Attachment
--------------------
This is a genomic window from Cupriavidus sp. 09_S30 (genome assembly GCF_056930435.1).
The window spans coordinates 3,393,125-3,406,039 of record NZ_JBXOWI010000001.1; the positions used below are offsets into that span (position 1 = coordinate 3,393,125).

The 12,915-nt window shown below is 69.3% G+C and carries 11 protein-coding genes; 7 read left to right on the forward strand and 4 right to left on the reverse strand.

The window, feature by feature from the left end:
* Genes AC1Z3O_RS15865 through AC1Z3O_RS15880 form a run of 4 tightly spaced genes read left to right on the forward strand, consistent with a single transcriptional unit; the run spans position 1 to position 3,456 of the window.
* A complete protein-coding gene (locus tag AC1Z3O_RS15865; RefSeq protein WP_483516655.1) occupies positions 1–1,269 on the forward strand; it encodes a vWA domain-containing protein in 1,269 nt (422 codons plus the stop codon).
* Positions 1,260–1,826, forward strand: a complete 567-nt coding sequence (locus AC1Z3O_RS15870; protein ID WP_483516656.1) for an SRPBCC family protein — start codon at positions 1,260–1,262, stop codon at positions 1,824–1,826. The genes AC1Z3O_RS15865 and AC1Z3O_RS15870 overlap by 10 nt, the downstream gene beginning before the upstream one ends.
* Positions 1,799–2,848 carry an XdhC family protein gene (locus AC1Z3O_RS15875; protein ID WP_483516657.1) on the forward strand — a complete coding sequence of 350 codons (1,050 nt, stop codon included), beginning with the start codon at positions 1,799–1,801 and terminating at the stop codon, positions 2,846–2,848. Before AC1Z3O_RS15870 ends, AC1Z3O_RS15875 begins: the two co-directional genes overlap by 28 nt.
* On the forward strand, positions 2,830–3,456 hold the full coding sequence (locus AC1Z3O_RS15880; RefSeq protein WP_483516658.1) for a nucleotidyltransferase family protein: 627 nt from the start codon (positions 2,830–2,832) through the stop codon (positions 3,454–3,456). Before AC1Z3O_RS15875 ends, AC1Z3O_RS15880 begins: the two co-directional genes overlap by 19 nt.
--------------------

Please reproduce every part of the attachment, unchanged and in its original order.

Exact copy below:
This is a genomic window from Cupriavidus sp. 09_S30 (genome assembly GCF_056930435.1).
The window spans coordinates 3,393,125-3,406,039 of record NZ_JBXOWI010000001.1; the positions used below are offsets into that span (position 1 = coordinate 3,393,125).

The 12,915-nt window shown below is 69.3% G+C and carries 11 protein-coding genes; 7 read left to right on the forward strand and 4 right to left on the reverse strand.

The window, feature by feature from the left end:
* Genes AC1Z3O_RS15865 through AC1Z3O_RS15880 form a run of 4 tightly spaced genes read left to right on the forward strand, consistent with a single transcriptional unit; the run spans position 1 to position 3,456 of the window.
* A complete protein-coding gene (locus tag AC1Z3O_RS15865; RefSeq protein WP_483516655.1) occupies positions 1–1,269 on the forward strand; it encodes a vWA domain-containing protein in 1,269 nt (422 codons plus the stop codon).
* Positions 1,260–1,826, forward strand: a complete 567-nt coding sequence (locus AC1Z3O_RS15870; protein ID WP_483516656.1) for an SRPBCC family protein — start codon at positions 1,260–1,262, stop codon at positions 1,824–1,826. The genes AC1Z3O_RS15865 and AC1Z3O_RS15870 overlap by 10 nt, the downstream gene beginning before the upstream one ends.
* Positions 1,799–2,848 carry an XdhC family protein gene (locus AC1Z3O_RS15875; protein ID WP_483516657.1) on the forward strand — a complete coding sequence of 350 codons (1,050 nt, stop codon included), beginning with the start codon at positions 1,799–1,801 and terminating at the stop codon, positions 2,846–2,848. Before AC1Z3O_RS15870 ends, AC1Z3O_RS15875 begins: the two co-directional genes overlap by 28 nt.
* On the forward strand, positions 2,830–3,456 hold the full coding sequence (locus AC1Z3O_RS15880; RefSeq protein WP_483516658.1) for a nucleotidyltransferase family protein: 627 nt from the start codon (positions 2,830–2,832) through the stop codon (positions 3,454–3,456). Before AC1Z3O_RS15875 ends, AC1Z3O_RS15880 begins: the two co-directional genes overlap by 19 nt.